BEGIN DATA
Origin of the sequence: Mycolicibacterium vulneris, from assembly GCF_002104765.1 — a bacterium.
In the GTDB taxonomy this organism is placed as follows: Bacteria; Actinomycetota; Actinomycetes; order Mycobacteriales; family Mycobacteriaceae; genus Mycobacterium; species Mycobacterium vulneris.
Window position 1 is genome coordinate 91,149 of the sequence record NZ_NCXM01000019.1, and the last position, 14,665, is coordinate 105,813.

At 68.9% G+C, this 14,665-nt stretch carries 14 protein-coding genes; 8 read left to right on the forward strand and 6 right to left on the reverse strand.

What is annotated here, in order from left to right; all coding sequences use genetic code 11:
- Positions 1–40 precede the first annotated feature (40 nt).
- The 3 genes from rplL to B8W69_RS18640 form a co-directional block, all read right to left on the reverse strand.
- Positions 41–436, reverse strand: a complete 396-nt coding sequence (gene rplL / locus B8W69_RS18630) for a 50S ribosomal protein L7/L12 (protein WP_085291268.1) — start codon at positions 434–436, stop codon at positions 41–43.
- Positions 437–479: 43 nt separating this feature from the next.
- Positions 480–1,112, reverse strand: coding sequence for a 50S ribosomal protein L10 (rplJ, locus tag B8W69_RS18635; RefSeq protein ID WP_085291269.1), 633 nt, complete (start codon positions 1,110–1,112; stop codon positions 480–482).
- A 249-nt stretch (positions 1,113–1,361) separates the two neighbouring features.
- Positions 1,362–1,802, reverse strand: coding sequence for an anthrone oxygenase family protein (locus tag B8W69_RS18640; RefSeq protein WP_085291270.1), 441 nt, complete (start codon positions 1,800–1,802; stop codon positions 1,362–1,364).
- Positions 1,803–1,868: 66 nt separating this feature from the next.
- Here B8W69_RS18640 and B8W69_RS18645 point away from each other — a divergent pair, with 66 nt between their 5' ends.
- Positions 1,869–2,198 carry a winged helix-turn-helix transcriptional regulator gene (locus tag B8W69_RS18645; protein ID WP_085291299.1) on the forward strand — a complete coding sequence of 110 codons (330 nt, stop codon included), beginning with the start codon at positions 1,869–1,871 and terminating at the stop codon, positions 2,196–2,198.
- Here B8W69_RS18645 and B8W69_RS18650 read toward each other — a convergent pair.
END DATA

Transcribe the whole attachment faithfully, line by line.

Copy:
Origin of the sequence: Mycolicibacterium vulneris, from assembly GCF_002104765.1 — a bacterium.
In the GTDB taxonomy this organism is placed as follows: Bacteria; Actinomycetota; Actinomycetes; order Mycobacteriales; family Mycobacteriaceae; genus Mycobacterium; species Mycobacterium vulneris.
Window position 1 is genome coordinate 91,149 of the sequence record NZ_NCXM01000019.1, and the last position, 14,665, is coordinate 105,813.

At 68.9% G+C, this 14,665-nt stretch carries 14 protein-coding genes; 8 read left to right on the forward strand and 6 right to left on the reverse strand.

What is annotated here, in order from left to right; all coding sequences use genetic code 11:
- Positions 1–40 precede the first annotated feature (40 nt).
- The 3 genes from rplL to B8W69_RS18640 form a co-directional block, all read right to left on the reverse strand.
- Positions 41–436, reverse strand: a complete 396-nt coding sequence (gene rplL / locus B8W69_RS18630) for a 50S ribosomal protein L7/L12 (protein WP_085291268.1) — start codon at positions 434–436, stop codon at positions 41–43.
- Positions 437–479: 43 nt separating this feature from the next.
- Positions 480–1,112, reverse strand: coding sequence for a 50S ribosomal protein L10 (rplJ, locus tag B8W69_RS18635; RefSeq protein ID WP_085291269.1), 633 nt, complete (start codon positions 1,110–1,112; stop codon positions 480–482).
- A 249-nt stretch (positions 1,113–1,361) separates the two neighbouring features.
- Positions 1,362–1,802, reverse strand: coding sequence for an anthrone oxygenase family protein (locus tag B8W69_RS18640; RefSeq protein WP_085291270.1), 441 nt, complete (start codon positions 1,800–1,802; stop codon positions 1,362–1,364).
- Positions 1,803–1,868: 66 nt separating this feature from the next.
- Here B8W69_RS18640 and B8W69_RS18645 point away from each other — a divergent pair, with 66 nt between their 5' ends.
- Positions 1,869–2,198 carry a winged helix-turn-helix transcriptional regulator gene (locus tag B8W69_RS18645; protein ID WP_085291299.1) on the forward strand — a complete coding sequence of 110 codons (330 nt, stop codon included), beginning with the start codon at positions 1,869–1,871 and terminating at the stop codon, positions 2,196–2,198.
- Here B8W69_RS18645 and B8W69_RS18650 read toward each other — a convergent pair.